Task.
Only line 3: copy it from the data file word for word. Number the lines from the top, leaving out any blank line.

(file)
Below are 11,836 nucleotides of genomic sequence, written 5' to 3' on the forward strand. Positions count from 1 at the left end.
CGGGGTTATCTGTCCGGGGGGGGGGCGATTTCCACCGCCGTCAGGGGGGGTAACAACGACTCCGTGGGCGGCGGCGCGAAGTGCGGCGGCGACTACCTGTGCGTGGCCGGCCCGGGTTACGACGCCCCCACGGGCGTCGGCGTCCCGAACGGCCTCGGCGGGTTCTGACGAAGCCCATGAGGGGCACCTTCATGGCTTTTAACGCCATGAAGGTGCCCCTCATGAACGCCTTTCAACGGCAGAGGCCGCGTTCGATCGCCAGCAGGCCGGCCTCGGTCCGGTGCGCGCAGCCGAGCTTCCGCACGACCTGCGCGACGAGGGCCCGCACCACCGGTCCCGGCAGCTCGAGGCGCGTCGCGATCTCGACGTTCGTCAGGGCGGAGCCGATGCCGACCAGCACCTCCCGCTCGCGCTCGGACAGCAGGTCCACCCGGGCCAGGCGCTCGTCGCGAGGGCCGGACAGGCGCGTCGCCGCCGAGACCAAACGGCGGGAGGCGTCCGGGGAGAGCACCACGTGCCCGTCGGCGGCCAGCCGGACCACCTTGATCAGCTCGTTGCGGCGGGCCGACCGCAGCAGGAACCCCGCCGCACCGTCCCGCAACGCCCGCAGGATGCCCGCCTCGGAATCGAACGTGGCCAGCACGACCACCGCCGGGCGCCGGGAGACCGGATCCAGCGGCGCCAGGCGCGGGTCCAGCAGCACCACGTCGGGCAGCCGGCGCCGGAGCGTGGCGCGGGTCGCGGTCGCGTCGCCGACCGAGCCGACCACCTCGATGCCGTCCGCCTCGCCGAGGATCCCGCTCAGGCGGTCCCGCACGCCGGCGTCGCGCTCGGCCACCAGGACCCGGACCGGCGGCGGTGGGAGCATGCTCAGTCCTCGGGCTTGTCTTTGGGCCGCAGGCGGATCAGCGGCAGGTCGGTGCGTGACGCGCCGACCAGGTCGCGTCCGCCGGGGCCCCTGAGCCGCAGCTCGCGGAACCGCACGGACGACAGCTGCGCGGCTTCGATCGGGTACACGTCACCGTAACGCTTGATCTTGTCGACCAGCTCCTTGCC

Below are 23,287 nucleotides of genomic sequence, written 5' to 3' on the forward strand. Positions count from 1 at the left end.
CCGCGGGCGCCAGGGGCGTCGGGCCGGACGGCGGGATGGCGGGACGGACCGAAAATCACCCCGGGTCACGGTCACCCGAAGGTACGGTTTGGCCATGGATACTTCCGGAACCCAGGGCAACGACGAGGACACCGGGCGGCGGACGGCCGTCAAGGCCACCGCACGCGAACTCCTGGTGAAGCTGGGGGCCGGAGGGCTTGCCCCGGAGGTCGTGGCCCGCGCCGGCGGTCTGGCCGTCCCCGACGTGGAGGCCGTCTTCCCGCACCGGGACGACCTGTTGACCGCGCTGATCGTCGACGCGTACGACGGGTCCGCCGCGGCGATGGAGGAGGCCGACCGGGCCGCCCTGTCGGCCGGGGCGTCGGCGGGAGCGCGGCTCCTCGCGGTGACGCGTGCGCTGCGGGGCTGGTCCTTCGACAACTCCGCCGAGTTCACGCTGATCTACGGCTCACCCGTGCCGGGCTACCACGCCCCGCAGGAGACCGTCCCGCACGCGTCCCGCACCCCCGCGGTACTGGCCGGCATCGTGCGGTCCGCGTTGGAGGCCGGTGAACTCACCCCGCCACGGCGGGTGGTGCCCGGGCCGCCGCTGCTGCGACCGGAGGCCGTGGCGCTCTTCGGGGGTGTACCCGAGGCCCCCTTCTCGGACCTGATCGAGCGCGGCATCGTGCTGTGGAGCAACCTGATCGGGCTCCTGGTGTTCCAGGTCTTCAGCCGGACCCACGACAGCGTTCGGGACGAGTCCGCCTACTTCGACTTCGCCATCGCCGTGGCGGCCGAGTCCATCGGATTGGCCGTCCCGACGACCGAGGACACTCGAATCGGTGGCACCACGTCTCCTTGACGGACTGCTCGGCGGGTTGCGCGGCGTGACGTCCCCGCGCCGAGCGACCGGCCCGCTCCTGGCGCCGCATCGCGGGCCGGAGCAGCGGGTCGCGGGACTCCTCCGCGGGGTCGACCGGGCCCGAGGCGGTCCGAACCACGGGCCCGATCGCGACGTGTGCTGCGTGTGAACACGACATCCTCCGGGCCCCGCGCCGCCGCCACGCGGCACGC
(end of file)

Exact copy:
Below are 23,287 nucleotides of genomic sequence, written 5' to 3' on the forward strand. Positions count from 1 at the left end.